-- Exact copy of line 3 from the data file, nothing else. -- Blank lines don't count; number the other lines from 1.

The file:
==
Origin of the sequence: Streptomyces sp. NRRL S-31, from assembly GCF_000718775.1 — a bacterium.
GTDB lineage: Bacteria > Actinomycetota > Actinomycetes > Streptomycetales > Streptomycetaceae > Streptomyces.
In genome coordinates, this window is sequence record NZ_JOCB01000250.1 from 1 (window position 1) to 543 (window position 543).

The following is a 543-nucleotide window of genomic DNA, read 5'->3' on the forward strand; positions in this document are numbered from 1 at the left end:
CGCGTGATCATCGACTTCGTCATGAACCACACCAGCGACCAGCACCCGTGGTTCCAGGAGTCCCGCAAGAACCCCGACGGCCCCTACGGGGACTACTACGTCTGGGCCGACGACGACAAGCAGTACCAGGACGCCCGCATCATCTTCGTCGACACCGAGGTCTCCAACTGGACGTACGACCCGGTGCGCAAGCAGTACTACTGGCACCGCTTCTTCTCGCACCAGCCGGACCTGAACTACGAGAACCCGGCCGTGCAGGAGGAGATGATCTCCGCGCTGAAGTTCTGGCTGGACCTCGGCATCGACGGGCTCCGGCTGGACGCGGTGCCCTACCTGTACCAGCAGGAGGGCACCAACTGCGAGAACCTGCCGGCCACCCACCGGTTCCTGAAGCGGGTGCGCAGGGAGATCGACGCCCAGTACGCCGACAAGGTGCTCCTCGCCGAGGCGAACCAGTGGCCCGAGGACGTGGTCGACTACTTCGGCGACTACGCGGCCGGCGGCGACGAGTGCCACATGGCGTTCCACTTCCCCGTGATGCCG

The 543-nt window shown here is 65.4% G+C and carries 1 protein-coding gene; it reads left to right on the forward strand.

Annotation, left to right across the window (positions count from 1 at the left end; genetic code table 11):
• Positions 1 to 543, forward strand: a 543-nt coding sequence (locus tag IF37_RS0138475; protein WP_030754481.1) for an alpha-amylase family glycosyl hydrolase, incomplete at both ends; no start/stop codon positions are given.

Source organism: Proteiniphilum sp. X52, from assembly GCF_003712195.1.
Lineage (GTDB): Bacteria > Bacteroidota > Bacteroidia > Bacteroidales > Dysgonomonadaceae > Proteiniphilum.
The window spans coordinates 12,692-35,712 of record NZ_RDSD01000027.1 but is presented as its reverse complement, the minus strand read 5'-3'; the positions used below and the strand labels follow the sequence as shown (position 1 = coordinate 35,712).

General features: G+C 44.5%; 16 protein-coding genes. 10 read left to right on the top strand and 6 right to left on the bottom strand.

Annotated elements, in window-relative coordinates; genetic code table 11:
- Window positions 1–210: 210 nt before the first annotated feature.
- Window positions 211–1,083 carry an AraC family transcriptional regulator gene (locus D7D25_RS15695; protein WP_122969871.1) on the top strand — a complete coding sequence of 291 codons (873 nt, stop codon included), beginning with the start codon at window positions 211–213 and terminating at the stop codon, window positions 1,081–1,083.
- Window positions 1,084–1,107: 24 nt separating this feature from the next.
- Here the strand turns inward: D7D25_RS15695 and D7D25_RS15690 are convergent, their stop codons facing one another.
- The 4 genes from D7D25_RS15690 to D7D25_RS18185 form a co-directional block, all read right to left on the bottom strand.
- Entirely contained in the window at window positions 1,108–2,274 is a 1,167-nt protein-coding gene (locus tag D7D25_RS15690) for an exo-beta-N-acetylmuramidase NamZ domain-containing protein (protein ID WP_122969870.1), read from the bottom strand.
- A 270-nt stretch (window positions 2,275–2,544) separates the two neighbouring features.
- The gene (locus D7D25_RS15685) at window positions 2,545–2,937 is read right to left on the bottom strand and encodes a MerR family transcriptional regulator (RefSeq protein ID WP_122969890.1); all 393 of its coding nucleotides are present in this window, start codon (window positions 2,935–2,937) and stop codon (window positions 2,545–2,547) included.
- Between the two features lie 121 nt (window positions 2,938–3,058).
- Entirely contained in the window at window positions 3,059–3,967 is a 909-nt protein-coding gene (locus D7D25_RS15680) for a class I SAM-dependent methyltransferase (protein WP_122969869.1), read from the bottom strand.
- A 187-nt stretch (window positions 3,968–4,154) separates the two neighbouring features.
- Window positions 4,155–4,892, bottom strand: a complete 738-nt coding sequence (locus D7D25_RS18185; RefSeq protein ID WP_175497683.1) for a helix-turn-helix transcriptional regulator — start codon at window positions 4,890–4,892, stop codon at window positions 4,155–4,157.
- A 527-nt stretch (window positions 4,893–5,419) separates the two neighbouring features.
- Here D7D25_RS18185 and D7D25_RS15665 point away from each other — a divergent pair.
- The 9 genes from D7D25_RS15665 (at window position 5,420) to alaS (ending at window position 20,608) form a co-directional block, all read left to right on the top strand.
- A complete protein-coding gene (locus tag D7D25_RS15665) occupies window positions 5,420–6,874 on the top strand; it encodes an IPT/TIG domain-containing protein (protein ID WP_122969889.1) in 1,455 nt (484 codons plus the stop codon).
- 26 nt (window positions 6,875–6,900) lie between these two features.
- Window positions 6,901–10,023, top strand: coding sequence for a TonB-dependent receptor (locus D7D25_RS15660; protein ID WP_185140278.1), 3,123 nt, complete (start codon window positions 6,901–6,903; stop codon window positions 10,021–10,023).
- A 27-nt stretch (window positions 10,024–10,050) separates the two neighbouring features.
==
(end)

In genome coordinates, this window is sequence record NZ_JOCB01000250.1 from 1 (window position 1) to 543 (window position 543).